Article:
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The hanger and dog kennels where the bodies of Paul Murdaugh and Maggie were found at the Moselle property as seen on Wednesday, March 1, 2023. Andrew J. Whitaker/The Post and Courier/Pool

Waters also pointed out to jurors Murdaugh’s habit of nodding when he is lying.

“Is that the most classic tell ever?” he asked. “I’ll leave that to you to decide.”

As Waters delivered his closing, Murdaugh scanned the jury seeking to make eye contact with its members. Finding few takers, he opted to stare straight ahead – occasionally leaning over to one of his attorneys to confer.

Waters’ closing argument had a bit of everything: A broad overview of Murdaugh’s financial crimes (and their imminent exposure), a detailed recapitulation of SLED’s timeline for the murders and – as mentioned – an exhaustive inventory of the many occasions when Murdaugh’s version of events ran counter to reality. Invariably, Waters said, such divergence took place when the defendant was “confronted with facts he could no longer deny.”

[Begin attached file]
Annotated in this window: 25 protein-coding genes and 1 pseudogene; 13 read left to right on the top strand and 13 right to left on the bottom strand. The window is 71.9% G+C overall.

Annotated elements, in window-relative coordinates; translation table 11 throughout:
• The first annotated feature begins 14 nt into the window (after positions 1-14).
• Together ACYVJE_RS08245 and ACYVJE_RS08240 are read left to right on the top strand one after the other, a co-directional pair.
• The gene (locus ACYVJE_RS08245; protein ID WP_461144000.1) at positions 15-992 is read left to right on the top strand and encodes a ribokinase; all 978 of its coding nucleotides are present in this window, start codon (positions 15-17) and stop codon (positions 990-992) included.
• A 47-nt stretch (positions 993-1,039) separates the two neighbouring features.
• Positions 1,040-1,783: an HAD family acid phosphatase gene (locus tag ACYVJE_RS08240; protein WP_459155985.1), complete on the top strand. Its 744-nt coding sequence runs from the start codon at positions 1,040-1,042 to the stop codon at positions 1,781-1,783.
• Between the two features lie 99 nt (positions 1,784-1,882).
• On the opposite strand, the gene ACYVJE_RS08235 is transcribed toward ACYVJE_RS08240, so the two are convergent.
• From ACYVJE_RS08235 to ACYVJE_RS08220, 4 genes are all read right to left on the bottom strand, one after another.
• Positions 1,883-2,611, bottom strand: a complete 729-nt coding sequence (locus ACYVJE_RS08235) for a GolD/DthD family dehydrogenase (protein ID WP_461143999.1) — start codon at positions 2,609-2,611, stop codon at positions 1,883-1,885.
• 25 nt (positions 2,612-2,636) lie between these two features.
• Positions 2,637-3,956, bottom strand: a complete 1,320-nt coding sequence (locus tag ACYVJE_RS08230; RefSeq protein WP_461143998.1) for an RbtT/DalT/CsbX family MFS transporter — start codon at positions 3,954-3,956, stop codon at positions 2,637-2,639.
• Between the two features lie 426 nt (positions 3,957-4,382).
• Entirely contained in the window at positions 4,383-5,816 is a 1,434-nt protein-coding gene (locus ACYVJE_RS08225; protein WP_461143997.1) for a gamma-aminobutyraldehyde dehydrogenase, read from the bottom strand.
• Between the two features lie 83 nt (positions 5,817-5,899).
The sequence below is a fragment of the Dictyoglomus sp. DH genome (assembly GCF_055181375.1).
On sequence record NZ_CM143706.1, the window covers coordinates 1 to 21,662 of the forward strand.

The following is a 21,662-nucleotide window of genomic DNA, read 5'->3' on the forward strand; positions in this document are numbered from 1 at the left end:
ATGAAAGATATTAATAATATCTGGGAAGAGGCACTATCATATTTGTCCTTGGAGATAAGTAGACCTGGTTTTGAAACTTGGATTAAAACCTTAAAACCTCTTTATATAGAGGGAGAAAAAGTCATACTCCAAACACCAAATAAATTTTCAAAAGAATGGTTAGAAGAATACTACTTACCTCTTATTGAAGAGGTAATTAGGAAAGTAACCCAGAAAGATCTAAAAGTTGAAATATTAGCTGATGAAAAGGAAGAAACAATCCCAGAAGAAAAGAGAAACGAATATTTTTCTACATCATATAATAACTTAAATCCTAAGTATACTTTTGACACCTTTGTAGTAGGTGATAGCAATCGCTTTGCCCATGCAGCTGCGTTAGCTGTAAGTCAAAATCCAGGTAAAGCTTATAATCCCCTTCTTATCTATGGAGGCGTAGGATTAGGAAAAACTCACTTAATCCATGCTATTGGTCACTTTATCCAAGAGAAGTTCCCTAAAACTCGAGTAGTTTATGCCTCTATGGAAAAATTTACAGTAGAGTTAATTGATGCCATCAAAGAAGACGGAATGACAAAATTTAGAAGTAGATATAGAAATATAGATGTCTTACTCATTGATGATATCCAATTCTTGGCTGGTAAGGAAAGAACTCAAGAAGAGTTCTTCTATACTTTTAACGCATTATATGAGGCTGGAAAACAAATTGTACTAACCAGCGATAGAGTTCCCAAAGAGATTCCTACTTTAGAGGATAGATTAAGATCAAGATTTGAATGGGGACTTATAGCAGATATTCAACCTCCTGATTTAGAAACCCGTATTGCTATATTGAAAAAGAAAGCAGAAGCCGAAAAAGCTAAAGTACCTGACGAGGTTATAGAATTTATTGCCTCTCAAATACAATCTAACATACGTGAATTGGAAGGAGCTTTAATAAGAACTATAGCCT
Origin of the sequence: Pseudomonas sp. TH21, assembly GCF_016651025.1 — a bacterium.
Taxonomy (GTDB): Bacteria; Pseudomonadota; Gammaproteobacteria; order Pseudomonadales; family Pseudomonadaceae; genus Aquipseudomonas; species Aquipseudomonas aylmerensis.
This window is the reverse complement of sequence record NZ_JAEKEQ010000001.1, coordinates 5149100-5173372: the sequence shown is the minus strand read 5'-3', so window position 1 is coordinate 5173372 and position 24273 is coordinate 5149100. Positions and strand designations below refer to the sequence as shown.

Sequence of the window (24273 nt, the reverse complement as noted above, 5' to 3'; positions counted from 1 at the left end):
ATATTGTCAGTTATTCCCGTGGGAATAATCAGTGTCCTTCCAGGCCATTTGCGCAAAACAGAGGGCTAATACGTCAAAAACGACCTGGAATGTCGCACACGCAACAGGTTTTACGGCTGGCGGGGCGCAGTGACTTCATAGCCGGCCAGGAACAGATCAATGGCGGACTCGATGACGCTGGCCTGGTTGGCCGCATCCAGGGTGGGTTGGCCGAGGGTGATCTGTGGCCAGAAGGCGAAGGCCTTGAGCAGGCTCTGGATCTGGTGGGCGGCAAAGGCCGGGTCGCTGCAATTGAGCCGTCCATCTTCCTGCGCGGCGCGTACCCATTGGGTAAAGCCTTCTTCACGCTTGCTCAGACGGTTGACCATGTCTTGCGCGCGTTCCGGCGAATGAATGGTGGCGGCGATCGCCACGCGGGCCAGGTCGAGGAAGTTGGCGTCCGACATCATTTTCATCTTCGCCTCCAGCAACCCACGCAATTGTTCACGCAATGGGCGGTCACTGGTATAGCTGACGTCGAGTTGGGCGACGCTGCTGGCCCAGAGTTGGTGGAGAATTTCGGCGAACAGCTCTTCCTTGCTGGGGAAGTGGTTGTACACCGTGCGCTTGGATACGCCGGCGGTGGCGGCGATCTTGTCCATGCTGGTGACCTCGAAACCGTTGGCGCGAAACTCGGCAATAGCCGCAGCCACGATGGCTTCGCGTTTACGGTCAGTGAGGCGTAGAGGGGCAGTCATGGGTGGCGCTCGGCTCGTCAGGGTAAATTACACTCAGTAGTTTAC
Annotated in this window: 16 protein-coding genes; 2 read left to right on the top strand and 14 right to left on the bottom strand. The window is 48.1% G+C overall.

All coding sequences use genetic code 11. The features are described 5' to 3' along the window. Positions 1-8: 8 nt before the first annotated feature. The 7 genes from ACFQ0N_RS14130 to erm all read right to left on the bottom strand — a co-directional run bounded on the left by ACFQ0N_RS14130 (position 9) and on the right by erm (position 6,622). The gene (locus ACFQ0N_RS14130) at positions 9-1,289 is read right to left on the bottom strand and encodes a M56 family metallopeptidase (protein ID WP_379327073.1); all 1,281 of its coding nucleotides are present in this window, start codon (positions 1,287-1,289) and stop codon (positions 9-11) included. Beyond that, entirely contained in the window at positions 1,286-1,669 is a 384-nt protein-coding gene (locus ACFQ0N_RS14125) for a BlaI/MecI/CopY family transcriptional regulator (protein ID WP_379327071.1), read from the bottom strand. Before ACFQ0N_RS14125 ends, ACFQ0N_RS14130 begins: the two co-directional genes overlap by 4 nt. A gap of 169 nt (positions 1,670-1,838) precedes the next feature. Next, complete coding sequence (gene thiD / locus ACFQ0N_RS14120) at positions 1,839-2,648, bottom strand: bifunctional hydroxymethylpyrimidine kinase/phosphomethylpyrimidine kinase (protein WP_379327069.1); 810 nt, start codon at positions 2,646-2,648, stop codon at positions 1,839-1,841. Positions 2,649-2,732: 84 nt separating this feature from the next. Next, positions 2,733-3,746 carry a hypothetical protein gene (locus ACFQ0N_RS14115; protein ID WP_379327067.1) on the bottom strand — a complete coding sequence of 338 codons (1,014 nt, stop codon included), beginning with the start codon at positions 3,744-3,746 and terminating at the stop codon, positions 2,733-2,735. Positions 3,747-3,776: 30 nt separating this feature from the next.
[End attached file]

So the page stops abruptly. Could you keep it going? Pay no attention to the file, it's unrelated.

‘One thing I will agree with him is when he said, ‘oh what a tangled web we weave,'” Waters said, recalling Murdaugh’s invocation of the famous quote from Sir Walter Scott last Thursday. “How appropriate is that.”

Every bit as effective as his flaying of Murdaugh was Waters’ mockery of assertions made by defense experts. Chief among them? The notion that the individual(s) who murdered Maggie and Paul Murdaugh were both diminutive in stature – and part of a completely static crime scene.

“These vigilantes that are 5-foot-2 knew Paul and Maggie would be at Moselle, knew that they would be alone, knew the property well enough to get to the kennels – and assumed they would find ammunition and guns there,” Waters said.